It’s stunning to think how much computer chip miniaturization has progressed in a few decades. Take the best, most advanced computers from thirty years ago and they look nothing like the device you’re likely reading this on. This progress has been summed by Moore’s Law, which states that the number of transistors in a dense integrated circuit (IC) doubles about every two years.
Of course, Moore’s law isn’t really a law, it’s an estimate — although a remarkably accurate estimate. But the estimate only stands until you get to really, really small sizes. When your transistors become very small and you enter the quantum world, the “normal” laws of physics don’t apply anymore. We’re reaching that stage.
In a study published in Nature, researchers detail the construction of a transistor gate that’s 0.34 nanometers (nm) long — about 4 times the length of a carbon atom.
A transistor is essentially a device that amplifies or switches electrical signals and power. The gate is the component that switches the transistor on and off; think of it as the “yes” or “no” controller of the transistor. Previously, researchers managed to get transistor gates to lengths of 1 nanometer and even below, but this is pretty much as low as it gets.
“In the future, it will be almost impossible for people to make a gate length smaller than 0.34 nm,” the paper’s senior author Tian-Ling Ren told IEEE Spectrum. “This could be the last node for Moore’s Law.”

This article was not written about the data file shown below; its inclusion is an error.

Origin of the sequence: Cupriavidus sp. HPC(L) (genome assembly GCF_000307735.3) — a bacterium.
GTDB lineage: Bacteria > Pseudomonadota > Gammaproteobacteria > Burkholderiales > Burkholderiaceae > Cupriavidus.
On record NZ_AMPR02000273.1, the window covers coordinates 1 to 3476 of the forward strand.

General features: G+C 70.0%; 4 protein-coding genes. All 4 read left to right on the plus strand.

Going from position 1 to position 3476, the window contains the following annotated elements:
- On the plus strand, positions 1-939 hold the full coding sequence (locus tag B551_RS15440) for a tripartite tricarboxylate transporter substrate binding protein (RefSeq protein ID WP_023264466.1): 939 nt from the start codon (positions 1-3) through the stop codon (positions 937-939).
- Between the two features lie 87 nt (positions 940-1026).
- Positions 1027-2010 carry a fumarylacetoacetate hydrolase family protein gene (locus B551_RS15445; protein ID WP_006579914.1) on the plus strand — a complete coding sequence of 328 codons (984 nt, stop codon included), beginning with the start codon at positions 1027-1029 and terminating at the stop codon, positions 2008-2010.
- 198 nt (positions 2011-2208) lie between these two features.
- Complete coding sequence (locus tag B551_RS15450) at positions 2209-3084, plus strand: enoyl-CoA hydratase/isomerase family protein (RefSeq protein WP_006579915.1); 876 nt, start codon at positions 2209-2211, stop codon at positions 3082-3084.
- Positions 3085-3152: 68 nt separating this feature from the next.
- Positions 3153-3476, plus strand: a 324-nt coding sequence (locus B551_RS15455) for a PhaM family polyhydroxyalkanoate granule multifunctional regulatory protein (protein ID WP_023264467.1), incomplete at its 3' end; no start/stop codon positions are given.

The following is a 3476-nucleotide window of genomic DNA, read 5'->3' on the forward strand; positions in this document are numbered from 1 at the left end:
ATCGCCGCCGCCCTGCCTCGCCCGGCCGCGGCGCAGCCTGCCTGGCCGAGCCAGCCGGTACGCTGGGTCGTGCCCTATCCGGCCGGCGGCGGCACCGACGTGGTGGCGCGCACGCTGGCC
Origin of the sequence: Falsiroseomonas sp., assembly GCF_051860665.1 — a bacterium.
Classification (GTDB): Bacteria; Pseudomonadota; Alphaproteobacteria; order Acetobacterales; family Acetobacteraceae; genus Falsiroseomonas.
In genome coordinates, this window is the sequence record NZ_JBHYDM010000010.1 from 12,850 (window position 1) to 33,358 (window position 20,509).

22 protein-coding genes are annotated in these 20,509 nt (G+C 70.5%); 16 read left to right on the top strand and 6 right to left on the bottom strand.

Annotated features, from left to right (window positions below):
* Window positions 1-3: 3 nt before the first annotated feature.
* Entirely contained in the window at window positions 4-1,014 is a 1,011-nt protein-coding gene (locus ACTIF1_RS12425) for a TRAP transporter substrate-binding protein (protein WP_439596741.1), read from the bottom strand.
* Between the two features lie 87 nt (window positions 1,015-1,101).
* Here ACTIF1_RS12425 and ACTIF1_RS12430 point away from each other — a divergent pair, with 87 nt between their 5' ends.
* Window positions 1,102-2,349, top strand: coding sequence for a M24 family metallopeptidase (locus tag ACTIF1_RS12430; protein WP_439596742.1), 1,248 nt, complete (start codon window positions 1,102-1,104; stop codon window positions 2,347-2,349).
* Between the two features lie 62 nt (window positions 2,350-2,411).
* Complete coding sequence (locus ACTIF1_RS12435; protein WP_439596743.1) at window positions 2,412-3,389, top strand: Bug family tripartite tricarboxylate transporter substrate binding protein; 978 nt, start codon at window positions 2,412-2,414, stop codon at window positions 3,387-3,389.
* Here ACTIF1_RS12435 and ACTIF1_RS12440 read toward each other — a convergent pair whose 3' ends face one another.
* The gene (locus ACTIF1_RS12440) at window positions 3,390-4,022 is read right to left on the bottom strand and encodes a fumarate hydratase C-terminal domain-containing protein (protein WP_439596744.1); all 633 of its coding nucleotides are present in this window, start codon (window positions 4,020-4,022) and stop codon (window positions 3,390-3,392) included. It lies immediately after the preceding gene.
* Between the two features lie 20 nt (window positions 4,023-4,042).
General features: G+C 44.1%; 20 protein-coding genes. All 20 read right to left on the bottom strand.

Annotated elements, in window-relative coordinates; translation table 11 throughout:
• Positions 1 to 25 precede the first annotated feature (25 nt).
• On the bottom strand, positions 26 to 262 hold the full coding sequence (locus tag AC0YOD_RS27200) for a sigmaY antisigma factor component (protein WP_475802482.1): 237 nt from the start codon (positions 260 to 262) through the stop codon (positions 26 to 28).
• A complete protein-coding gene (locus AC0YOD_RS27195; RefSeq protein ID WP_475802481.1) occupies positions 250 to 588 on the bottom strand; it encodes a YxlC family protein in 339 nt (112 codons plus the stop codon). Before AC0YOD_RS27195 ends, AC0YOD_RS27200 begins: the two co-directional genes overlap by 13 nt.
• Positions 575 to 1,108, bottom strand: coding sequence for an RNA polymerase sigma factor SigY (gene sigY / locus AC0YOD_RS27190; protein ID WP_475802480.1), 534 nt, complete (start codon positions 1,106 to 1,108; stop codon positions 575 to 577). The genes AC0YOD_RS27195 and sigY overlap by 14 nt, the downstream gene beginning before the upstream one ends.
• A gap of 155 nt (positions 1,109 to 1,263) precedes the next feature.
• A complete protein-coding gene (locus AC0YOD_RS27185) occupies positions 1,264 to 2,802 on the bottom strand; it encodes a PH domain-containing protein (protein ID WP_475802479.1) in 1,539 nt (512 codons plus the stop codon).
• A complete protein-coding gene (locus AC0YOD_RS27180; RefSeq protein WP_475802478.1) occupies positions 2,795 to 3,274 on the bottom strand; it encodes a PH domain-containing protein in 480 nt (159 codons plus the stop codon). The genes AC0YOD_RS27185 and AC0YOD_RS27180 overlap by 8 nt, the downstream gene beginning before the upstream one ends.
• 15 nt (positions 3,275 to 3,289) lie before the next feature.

While previous ultra-small transistors used carbon nanotubes for the gate, Ren and colleagues decided to opt for graphene, which is essentially a sheet of carbon so thin that it behaves like a 2D material. They started out with a layer of silicone dioxide as the base structure, and then used vapors to deposit graphene on top of the silicon dioxide. They then sandwiched the graphene with aluminum oxide, essentially cutting off its electrical properties from the rest of the transistor. Then, they etched a step in the sandwiched materials, exposing the edge of the graphene sheet to the vertical wall of the step, essentially creating an atomically thin transistor gate.
Of course, this is a proof of concept. There’s still a long way to go before we incorporate this type of technology into working microchips, but the fact that scientists have gone to the absolute smallest sizes possible is remarkable. But it also speaks to the physical limitations future microchips will face. What will you do if you can’t fit more transistors onto a board?
Before you freak out, Moore’s law isn’t driven only by transistors, improvements in architecture and software can also drive progress. But researchers looking to make more powerful computers have their work cut out for them.